Things are not likely to get any better, for a government minister has recently confirmed in Parliament that the status quo of inadequate numbers will remain. In a Written Answer to an MP’s question on warship numbers Philip Dunne, Minister for Defence Equipment, Support and Technology stated: ‘The 2010 Strategic Defence and Security Review stipulated that the Royal Navy will operate a fleet of 19 destroyers and frigates in 2020, comprising six Type 45 destroyers and 13 Type 26 frigates.’ Clearly he needs to gain a greater grasp on his portfolio, for the Type 26 will not start building for some years and it would take a miracle for any to be in service by 2020. The first of the class is not scheduled to commission until 2021 at the earliest. The venerable Type 23 frigate will continue to form the backbone of the frigate force well into the 2020s. Some Type 23s will clock up 30 years and more before they are decommissioned. To make matters worse in the short term, the current government in 2010 decided to discard four supremely useful and highly capable Type 22 frigates, which were in constant demand for a variety of missions around the world, most particularly East of Suez.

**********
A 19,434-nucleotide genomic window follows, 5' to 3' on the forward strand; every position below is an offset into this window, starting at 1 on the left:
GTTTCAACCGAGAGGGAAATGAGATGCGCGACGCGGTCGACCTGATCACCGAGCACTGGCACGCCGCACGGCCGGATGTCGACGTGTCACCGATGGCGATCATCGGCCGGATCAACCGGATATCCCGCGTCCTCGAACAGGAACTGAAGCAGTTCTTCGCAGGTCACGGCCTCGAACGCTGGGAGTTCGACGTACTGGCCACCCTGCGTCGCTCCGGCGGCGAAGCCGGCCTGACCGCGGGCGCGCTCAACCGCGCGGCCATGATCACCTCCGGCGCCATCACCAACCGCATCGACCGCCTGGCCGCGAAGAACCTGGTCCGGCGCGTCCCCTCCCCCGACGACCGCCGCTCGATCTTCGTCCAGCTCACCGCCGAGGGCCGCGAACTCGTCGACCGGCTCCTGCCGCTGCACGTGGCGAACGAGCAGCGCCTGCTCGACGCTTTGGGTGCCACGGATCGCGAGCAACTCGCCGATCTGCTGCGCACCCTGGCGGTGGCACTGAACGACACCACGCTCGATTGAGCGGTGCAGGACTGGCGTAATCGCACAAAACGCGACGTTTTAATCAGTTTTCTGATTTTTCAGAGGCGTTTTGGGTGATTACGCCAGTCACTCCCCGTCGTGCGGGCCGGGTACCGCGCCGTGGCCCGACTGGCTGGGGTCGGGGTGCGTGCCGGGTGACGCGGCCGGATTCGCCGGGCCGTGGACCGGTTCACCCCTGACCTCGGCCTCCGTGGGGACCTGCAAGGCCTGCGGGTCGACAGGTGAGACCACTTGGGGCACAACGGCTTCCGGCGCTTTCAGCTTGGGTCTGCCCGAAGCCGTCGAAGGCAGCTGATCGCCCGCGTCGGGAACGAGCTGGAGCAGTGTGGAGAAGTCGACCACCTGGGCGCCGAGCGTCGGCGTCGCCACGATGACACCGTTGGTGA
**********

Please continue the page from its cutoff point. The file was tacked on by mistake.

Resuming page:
At the same time as the RN grapples with a chronic shortage of frigates and destroyers, an imminent business rationalisation by BAE Systems looks likely to snuff out England’s last major warship construction yard, at Portsmouth.
Its 1,500-strong workforce played a key role in constructing modules for both the Type 45 destroyers and the future aircraft carriers. Closure in Hampshire, with BAE Systems yards at Govan and Scotstoun on the Clyde remaining open – along with the Babcock Marine warship integration facility at Rosyth – will see a situation where (at a time when Scotland may well break away from the UK) yards building the Type 26s will be in a foreign country. The future fleet replenishment vessels for the new aircraft carriers, Type 45s and Type 26s are already being built in South Korea.
The small numbers involved in MoD ship construction orders do not help the situation. A prime example is the Type 45, which was originally mean to be a class of 12, replacing the Type 42 destroyers on a one-for-one basis. This was cut to an order for eight and then just six ships by the previous Labour administration. This saw the unit cost leap – for there was less to support the workforce or the infrastructure. Even though this happened it is wrong to assume the Type 45s cost a billion pounds each (and it is therefore too expensive to build more).